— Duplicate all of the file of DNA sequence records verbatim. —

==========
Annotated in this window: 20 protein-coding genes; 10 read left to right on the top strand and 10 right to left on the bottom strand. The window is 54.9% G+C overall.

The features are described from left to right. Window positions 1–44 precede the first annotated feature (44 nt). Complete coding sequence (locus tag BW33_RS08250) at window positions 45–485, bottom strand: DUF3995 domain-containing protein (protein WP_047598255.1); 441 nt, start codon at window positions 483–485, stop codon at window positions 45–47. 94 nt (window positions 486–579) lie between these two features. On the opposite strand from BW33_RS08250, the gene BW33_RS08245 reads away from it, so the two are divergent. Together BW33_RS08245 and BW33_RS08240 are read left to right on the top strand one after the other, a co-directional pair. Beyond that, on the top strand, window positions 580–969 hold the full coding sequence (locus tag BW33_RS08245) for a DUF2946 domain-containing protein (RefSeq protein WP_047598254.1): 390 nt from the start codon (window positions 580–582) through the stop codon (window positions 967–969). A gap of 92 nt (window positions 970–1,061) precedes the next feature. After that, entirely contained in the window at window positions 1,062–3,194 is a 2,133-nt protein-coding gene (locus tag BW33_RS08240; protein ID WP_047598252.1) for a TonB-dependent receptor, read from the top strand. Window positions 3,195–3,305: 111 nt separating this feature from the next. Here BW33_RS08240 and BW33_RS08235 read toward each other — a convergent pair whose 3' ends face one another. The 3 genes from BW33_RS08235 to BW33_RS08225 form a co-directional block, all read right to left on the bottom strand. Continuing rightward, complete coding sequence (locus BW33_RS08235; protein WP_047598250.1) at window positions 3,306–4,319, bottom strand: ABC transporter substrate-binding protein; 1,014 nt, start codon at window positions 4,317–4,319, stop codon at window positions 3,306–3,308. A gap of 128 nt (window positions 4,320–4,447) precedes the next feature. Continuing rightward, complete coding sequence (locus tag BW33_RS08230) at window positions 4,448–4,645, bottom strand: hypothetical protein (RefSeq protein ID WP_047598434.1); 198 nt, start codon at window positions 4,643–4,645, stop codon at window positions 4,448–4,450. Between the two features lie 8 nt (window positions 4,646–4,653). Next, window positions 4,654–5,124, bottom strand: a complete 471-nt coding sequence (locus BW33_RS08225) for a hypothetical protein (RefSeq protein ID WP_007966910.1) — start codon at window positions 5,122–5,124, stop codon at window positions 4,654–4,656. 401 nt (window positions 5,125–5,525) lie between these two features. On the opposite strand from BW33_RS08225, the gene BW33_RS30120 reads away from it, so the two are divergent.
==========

Annotated in this window: 20 protein-coding genes; 10 read left to right on the top strand and 10 right to left on the bottom strand. The window is 54.9% G+C overall.

The features are described from left to right. Window positions 1–44 precede the first annotated feature (44 nt). Complete coding sequence (locus tag BW33_RS08250) at window positions 45–485, bottom strand: DUF3995 domain-containing protein (protein WP_047598255.1); 441 nt, start codon at window positions 483–485, stop codon at window positions 45–47. 94 nt (window positions 486–579) lie between these two features. On the opposite strand from BW33_RS08250, the gene BW33_RS08245 reads away from it, so the two are divergent. Together BW33_RS08245 and BW33_RS08240 are read left to right on the top strand one after the other, a co-directional pair. Beyond that, on the top strand, window positions 580–969 hold the full coding sequence (locus tag BW33_RS08245) for a DUF2946 domain-containing protein (RefSeq protein WP_047598254.1): 390 nt from the start codon (window positions 580–582) through the stop codon (window positions 967–969). A gap of 92 nt (window positions 970–1,061) precedes the next feature. After that, entirely contained in the window at window positions 1,062–3,194 is a 2,133-nt protein-coding gene (locus tag BW33_RS08240; protein ID WP_047598252.1) for a TonB-dependent receptor, read from the top strand. Window positions 3,195–3,305: 111 nt separating this feature from the next. Here BW33_RS08240 and BW33_RS08235 read toward each other — a convergent pair whose 3' ends face one another. The 3 genes from BW33_RS08235 to BW33_RS08225 form a co-directional block, all read right to left on the bottom strand. Continuing rightward, complete coding sequence (locus BW33_RS08235; protein WP_047598250.1) at window positions 3,306–4,319, bottom strand: ABC transporter substrate-binding protein; 1,014 nt, start codon at window positions 4,317–4,319, stop codon at window positions 3,306–3,308. A gap of 128 nt (window positions 4,320–4,447) precedes the next feature. Continuing rightward, complete coding sequence (locus tag BW33_RS08230) at window positions 4,448–4,645, bottom strand: hypothetical protein (RefSeq protein ID WP_047598434.1); 198 nt, start codon at window positions 4,643–4,645, stop codon at window positions 4,448–4,450. Between the two features lie 8 nt (window positions 4,646–4,653). Next, window positions 4,654–5,124, bottom strand: a complete 471-nt coding sequence (locus BW33_RS08225) for a hypothetical protein (RefSeq protein ID WP_007966910.1) — start codon at window positions 5,122–5,124, stop codon at window positions 4,654–4,656. 401 nt (window positions 5,125–5,525) lie between these two features. On the opposite strand from BW33_RS08225, the gene BW33_RS30120 reads away from it, so the two are divergent.